Many people discover that following an extended period of ill health due to an undiscovered and undiagnosed food allergy/ sensitivity/ intolerance, they discover a greatly improved level and quality of mental clarity. Once they put in place an effective exclusion diet, that is.
Often, the unwitting sufferer struggles through symptoms such as fatigue, poor sleep, inflammation, irritability, and brain fog (to name a few of the most common and most relevant ones), which drastically decreases or disappears, perhaps to the shock of the newly diagnosed patient. The sufferer will often "normalized" a lot of the of the negative effects and forget what it really feels like to be pain-free.
In the case of gluten intolerance, when the offending foods are carefully eliminated, there is frequently a profound reduction in irritability, brain fog, and an improved sleep pattern. One may feel better and better as the digestive tract heals over time, even in cases where there was long period of undiagnosed illness.
What is essential is to not squander this gift. Sure, tasty foods have been taken away from you, the very ones that where creating the pain, but they were also replaced with something. This clarity and improved mental functioning, and reduced body stress provides a tremendous opportunity to think clearly about how you feel on a daily basis, and to reassert your control over your thinking and negative thought patterns. You will have a chance to experience more effective meditation. You will discover deeper and more fruitful contemplation. With the reduction or elimination of an acute state of illness and suffering you will be able to sustain a peaceful mindful balance.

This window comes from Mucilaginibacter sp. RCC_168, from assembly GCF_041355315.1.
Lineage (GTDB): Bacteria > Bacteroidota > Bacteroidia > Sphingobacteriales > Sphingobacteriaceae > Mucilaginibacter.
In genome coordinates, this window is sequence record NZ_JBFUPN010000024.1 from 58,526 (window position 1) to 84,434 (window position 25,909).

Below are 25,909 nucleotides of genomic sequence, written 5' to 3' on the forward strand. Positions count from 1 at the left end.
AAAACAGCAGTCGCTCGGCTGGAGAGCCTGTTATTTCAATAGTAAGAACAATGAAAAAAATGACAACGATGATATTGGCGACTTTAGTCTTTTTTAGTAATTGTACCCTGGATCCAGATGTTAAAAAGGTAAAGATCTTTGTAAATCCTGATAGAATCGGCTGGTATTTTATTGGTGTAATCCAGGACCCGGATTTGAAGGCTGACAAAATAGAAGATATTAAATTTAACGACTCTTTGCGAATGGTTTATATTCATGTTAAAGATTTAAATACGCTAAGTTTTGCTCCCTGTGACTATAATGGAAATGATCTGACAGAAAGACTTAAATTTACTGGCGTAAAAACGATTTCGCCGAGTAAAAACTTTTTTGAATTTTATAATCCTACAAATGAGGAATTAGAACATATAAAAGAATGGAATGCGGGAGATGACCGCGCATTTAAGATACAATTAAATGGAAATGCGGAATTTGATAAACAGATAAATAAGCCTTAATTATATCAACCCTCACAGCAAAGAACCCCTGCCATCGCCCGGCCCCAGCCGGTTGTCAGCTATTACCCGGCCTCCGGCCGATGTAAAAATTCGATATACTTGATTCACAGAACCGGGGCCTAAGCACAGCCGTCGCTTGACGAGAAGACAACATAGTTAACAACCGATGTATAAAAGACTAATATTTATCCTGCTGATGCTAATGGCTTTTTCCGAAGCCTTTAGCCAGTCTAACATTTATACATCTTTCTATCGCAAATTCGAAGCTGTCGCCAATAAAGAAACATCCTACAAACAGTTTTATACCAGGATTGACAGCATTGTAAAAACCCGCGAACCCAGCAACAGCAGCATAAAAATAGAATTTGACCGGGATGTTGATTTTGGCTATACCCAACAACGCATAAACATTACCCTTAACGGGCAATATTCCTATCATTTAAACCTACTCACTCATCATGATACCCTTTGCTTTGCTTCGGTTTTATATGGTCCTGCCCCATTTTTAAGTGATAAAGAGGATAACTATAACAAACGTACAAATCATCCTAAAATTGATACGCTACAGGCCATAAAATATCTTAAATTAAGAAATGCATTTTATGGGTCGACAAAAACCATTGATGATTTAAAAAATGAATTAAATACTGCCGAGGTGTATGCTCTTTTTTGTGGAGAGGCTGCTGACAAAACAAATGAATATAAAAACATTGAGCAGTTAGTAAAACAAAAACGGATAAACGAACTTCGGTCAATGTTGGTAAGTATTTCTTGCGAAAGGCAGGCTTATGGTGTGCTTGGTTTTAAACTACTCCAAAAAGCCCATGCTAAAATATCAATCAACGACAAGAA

If your mind is in the right place and you are focusing on being mindfully present, you will encounter many behaviors, habits, and mannerisms that stem from being afflicted with a food intolerance, whether it is gluten, dairy, soy, or something else.
If you have been struggling against symptoms for years, then you will not have healthy responses to stresses, necessarily, especially if those stresses are connected to food intolerance symptoms. Things like body cramping and diarrhea or constipation can make your whole body tense and put you in a fight or flight response as you struggle to try to either get through the pain or make your body do something normal instead of suffering. The stress hormones and adrenaline that can get dumped into your body can have a lasting wear on your mental faculty and energy level and leave you feeling as though you ran a marathon the previous day. To some extent, you have control over these impulses and signals in your body and can head them off with mindful relaxation during times of physical crisis.
Be careful, though. Just as you may have normalized the effect of your condition on your mental, psychological, and spiritual development, perhaps calling your "rut" pure procrastination (which some of it likely would have been), quickly the feeling of improved mental condition will fade and the din of the world will once more take its place. One can even more easily normalize the improvement to an "usual" state of health. While the ability to impose change in your life thoughtfully is still present, you must focus on being present. You must now learn how to take time out to develop mindfulness. We are all capable of forgetting for a very long time of what we are truly capable.